Email Communication. Send out practice emails that you typically get and respond to. This practice will help get them focused on the potential changes in upward communication. It might include anything from an email received from a vice president to one you simply make up. Have your mentoree respond to you and then set aside time to critique the response. This will improve their communication skills and might prevent a communication regret down the road.
With upward promotion comes a different level of thinking. Professional development into a new role will also mean managing a different set of responsibilities. The thought process revolving around what is truly important will change and become more global. At a store or district level, asset protection specialists are flying close to ground level. The move to 30,000 feet can be significant, and often a new leader has not been prepared for this flight.
Taking time to start the mental transformation will be important and will decrease stress once your mentoree gets in their new role. Take them out of their comfort zone as often as possible during the process. Your current star will thank you for it later.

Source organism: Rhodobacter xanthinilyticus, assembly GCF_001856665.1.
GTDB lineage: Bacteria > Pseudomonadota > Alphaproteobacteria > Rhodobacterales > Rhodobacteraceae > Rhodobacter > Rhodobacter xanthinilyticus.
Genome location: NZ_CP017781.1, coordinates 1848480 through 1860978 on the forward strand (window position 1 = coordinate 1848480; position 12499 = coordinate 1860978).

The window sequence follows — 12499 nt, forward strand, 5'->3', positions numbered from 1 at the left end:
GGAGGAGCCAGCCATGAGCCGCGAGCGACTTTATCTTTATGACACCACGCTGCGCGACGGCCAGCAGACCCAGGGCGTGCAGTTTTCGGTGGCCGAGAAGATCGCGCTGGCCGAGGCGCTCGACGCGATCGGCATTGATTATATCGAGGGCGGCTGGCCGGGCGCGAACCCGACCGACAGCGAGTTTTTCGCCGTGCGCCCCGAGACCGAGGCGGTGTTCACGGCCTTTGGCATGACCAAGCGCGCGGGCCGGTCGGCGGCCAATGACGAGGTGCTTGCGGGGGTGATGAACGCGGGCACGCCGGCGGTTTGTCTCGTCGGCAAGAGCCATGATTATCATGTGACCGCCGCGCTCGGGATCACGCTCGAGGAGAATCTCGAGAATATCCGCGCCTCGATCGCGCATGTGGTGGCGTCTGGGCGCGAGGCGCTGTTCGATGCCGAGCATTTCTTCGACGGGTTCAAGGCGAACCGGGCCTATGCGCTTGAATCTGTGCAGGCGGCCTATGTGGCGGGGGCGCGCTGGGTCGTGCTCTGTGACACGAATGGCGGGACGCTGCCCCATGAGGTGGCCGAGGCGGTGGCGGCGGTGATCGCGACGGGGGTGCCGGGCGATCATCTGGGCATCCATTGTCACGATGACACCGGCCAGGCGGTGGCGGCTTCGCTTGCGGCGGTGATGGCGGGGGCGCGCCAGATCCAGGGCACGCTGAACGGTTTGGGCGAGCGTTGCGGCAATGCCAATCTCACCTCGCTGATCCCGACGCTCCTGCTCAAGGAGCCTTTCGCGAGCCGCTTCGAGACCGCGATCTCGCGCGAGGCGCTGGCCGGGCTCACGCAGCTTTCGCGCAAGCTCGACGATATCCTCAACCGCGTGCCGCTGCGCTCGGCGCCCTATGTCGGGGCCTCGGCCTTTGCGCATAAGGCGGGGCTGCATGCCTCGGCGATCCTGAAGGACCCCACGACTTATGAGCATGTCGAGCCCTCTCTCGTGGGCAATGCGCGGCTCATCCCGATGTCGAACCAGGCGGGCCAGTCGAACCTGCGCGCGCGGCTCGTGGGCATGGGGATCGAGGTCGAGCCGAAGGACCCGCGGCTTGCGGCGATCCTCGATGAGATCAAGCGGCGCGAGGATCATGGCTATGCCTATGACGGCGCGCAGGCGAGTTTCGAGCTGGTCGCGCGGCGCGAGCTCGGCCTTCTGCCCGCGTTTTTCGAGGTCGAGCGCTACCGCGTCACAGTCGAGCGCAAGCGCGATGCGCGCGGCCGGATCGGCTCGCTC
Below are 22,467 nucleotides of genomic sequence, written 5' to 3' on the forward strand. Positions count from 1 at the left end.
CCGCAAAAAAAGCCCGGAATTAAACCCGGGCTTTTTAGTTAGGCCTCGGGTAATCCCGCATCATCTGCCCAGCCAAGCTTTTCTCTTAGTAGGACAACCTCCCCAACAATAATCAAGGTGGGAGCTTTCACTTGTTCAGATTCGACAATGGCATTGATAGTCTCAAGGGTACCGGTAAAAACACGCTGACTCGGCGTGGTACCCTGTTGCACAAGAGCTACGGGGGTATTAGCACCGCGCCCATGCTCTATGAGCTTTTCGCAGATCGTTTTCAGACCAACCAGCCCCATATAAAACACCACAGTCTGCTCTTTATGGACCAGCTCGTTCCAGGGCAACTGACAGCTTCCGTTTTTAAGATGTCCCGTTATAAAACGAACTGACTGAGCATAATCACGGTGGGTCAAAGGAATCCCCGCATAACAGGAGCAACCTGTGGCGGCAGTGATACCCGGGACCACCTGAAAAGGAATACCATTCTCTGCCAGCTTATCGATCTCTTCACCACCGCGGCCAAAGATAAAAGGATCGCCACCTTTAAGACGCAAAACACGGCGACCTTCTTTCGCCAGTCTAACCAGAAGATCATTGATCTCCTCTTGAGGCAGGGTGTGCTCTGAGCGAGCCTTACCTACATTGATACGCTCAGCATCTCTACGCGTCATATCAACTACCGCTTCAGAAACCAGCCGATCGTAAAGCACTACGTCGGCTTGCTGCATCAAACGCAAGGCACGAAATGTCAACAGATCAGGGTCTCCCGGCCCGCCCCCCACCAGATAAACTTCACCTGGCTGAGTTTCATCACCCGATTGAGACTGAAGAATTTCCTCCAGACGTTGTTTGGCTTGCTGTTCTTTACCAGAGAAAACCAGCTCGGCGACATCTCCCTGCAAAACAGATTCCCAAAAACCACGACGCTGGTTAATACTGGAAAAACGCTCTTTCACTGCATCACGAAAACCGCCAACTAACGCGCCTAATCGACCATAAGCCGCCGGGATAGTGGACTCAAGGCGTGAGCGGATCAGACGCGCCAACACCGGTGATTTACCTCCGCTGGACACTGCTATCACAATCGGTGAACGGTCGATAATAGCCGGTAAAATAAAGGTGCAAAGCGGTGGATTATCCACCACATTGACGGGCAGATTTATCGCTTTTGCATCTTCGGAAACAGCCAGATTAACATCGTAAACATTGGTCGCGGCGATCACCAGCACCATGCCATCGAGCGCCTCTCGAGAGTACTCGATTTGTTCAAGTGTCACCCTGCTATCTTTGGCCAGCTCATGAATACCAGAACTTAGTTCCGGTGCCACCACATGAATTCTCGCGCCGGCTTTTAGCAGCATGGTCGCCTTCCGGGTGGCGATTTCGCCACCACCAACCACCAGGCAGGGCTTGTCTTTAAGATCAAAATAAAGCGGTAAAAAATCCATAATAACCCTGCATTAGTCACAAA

Report Analysis. If possible, assign higher-level reports to be reviewed, analyzed, and reported back on. This practice will provide many benefits down the road. We must teach our future leaders how to lead a team and course-correct a store without having immediate physical access to the location.
Lead Store Visits. Have the mentoree lead store visits with you in other markets or stores they are not familiar with and have not previously visited. This not only gives them an opportunity to get out of their comfort zone, but also gives them a taste for the job prior to being thrown into the fire.
New leaders often struggle with prioritizing issues that need to be addressed. Fires can spread quickly and our mentoree will be trying to impress his or her superiors and business partners with every decision they make. The eagerness to please sometimes blindfolds the thought process, thus leading to poor and ineffective choices. This can also lead to trying to tackle too many tasks at once. We need to teach our future leaders to prioritize decisions and projects to get the biggest impact with the least amount of time and effort.